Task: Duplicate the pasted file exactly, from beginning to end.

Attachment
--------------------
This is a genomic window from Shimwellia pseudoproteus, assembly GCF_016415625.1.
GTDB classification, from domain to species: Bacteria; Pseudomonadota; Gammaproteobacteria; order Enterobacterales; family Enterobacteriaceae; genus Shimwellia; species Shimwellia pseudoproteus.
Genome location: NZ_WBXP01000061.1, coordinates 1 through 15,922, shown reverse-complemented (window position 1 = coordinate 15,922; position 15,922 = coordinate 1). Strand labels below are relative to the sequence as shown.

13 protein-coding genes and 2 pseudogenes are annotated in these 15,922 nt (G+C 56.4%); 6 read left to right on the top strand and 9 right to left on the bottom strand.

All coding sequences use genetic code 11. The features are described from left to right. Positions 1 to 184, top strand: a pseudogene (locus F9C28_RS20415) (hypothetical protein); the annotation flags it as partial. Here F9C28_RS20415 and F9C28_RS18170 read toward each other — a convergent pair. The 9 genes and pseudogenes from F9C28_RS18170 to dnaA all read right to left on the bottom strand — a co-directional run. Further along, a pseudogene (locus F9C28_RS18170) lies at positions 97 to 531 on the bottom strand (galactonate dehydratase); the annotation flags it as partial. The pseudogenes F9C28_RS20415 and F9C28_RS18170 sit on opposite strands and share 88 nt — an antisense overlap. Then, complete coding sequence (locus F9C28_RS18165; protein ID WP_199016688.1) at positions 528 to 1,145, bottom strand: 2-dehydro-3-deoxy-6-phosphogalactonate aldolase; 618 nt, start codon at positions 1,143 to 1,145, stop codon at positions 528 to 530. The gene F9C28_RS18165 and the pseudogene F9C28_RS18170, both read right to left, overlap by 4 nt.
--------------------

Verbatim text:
This is a genomic window from Shimwellia pseudoproteus, assembly GCF_016415625.1.
GTDB classification, from domain to species: Bacteria; Pseudomonadota; Gammaproteobacteria; order Enterobacterales; family Enterobacteriaceae; genus Shimwellia; species Shimwellia pseudoproteus.
Genome location: NZ_WBXP01000061.1, coordinates 1 through 15,922, shown reverse-complemented (window position 1 = coordinate 15,922; position 15,922 = coordinate 1). Strand labels below are relative to the sequence as shown.

13 protein-coding genes and 2 pseudogenes are annotated in these 15,922 nt (G+C 56.4%); 6 read left to right on the top strand and 9 right to left on the bottom strand.

All coding sequences use genetic code 11. The features are described from left to right. Positions 1 to 184, top strand: a pseudogene (locus F9C28_RS20415) (hypothetical protein); the annotation flags it as partial. Here F9C28_RS20415 and F9C28_RS18170 read toward each other — a convergent pair. The 9 genes and pseudogenes from F9C28_RS18170 to dnaA all read right to left on the bottom strand — a co-directional run. Further along, a pseudogene (locus F9C28_RS18170) lies at positions 97 to 531 on the bottom strand (galactonate dehydratase); the annotation flags it as partial. The pseudogenes F9C28_RS20415 and F9C28_RS18170 sit on opposite strands and share 88 nt — an antisense overlap. Then, complete coding sequence (locus F9C28_RS18165; protein ID WP_199016688.1) at positions 528 to 1,145, bottom strand: 2-dehydro-3-deoxy-6-phosphogalactonate aldolase; 618 nt, start codon at positions 1,143 to 1,145, stop codon at positions 528 to 530. The gene F9C28_RS18165 and the pseudogene F9C28_RS18170, both read right to left, overlap by 4 nt.